Deutsche Bank CEO Christian Sewing has dismissed the notion of prioritising merger and acquisition (M&A) activities for his group, dispelling recent speculation surrounding the potential merger with domestic rival Commerzbank. While both German lenders abandoned a merger plan in 2019, concerns about bank profitability and rumours of the German government contemplating the sale of its stakes in companies have reignited talks of a possible tie-up.
Despite the German government retaining a 15% stake in Commerzbank, recent reports suggest Finance Minister Christian Lindner may be open to disposing of it. A merger between the two major banks could result in a combined entity with approximately $2 trillion in assets. However, Deutsche Bank’s comparatively low valuation, trading at around 12 euros per share, poses challenges, as a significant portion of assets may need to be marked down.
In an interview with CNBC at the World Economic Forum in Davos, Switzerland, Sewing appeared to downplay the rumours, emphasising that M&A is not a top priority for the bank at present. He highlighted the importance of meeting specific preconditions, particularly from a regulatory standpoint and the finalisation of the European Banking Union, established in 2014 to ensure stability in the bloc’s banking and financial systems.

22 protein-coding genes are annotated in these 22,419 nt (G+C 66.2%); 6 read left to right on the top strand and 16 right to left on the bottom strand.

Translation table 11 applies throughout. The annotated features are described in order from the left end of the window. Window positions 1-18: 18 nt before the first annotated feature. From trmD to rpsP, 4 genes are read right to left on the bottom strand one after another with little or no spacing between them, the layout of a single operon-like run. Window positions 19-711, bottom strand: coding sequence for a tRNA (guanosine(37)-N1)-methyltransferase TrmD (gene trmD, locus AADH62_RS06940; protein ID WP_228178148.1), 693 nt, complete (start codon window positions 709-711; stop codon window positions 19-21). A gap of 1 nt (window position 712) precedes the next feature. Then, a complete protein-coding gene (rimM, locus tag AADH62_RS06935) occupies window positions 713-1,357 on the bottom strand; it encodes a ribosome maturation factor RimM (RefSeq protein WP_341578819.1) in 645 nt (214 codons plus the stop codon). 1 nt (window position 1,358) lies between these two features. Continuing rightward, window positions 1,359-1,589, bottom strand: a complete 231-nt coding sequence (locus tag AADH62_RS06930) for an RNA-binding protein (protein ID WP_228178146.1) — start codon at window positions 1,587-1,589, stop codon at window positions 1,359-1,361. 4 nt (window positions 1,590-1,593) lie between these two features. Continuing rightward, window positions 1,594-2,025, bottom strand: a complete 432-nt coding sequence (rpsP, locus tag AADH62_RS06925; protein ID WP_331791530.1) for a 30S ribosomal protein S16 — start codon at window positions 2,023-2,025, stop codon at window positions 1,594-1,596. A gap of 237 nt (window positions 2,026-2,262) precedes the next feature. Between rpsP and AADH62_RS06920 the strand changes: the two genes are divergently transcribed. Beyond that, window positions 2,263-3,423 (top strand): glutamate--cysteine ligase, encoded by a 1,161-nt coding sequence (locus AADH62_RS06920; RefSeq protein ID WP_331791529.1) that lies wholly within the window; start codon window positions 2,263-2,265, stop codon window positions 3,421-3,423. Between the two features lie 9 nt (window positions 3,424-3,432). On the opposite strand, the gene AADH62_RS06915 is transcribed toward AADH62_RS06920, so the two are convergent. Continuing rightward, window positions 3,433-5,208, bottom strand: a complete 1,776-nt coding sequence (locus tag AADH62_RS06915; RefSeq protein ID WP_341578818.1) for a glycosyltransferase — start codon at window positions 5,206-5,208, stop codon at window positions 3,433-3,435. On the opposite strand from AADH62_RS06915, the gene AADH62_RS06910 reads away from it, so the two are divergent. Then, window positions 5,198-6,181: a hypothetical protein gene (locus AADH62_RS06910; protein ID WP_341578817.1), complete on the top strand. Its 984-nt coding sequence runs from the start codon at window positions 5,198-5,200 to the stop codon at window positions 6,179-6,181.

Sewing acknowledged that while M&A in the banking industry might be inevitable in the future, certain conditions must be met. He emphasised the impact of sharply increased interest rates and the need to consider fair value gaps in mortgage books. Consequently, Sewing stated that pursuing M&A is not a priority for Deutsche Bank in the current year.
He concluded by expressing the bank’s focus on its own business and the exploration of smaller add-ons, citing the recent example of the acquisition of Numis. Sewing’s remarks underscore the cautious approach Deutsche Bank is taking amid ongoing industry and economic dynamics.
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